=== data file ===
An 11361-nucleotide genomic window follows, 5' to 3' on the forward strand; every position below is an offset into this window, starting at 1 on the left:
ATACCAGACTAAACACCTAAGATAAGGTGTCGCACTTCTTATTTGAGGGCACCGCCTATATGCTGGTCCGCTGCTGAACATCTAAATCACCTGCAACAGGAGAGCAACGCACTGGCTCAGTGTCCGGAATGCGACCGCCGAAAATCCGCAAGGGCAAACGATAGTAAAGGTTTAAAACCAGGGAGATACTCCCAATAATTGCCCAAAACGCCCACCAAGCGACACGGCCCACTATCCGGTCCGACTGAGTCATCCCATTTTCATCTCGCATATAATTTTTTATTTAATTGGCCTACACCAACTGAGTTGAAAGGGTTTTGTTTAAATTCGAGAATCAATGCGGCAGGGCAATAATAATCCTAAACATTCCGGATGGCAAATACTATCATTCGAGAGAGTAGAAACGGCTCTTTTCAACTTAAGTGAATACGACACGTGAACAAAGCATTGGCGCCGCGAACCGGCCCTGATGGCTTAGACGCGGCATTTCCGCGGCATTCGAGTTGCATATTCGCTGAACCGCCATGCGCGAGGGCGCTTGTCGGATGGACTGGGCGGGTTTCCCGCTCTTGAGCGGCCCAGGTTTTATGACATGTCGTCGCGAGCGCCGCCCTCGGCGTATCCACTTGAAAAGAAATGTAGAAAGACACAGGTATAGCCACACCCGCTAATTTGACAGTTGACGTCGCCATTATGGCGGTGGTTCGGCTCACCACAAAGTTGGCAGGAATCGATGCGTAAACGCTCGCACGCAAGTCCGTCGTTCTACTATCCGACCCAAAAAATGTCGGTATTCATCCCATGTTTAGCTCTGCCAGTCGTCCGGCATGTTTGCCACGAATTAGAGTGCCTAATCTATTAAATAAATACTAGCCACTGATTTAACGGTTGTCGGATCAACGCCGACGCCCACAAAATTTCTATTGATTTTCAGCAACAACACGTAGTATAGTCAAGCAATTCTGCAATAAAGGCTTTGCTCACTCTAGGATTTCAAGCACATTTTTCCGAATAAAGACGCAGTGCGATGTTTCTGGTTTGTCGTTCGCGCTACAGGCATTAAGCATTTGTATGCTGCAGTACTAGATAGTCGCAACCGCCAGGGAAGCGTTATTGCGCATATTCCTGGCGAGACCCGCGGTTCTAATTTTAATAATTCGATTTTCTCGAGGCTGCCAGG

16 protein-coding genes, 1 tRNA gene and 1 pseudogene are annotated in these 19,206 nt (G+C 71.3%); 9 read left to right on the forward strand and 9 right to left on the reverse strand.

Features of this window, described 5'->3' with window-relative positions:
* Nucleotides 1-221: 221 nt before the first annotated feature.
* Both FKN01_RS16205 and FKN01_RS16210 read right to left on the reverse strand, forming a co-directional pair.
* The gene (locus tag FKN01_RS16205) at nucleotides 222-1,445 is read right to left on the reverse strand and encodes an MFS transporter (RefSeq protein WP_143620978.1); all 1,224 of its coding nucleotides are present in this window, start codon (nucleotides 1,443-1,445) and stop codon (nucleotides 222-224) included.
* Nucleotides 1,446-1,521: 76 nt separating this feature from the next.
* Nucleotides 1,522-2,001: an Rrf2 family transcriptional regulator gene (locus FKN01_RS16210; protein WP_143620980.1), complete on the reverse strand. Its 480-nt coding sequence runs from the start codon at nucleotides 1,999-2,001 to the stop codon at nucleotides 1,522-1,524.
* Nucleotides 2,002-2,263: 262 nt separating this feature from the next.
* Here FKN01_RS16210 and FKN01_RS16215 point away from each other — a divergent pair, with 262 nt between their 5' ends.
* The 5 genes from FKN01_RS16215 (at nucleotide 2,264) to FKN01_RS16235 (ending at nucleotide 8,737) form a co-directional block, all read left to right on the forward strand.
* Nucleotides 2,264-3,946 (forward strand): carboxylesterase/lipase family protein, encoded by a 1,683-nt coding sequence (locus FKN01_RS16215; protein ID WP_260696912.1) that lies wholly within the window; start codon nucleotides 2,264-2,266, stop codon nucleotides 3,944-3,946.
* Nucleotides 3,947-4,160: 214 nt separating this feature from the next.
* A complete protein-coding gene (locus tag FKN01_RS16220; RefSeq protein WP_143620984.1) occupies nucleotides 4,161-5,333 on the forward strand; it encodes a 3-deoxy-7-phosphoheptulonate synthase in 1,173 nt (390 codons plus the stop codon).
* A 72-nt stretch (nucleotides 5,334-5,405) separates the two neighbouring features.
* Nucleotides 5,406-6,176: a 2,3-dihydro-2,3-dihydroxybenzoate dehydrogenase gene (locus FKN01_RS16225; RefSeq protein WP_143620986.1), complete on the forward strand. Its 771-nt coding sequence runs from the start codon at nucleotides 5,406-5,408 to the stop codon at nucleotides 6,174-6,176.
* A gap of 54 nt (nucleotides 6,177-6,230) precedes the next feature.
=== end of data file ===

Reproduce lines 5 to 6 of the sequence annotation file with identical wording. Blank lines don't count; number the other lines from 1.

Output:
* Nucleotides 1-221: 221 nt before the first annotated feature.
* Both FKN01_RS16205 and FKN01_RS16210 read right to left on the reverse strand, forming a co-directional pair.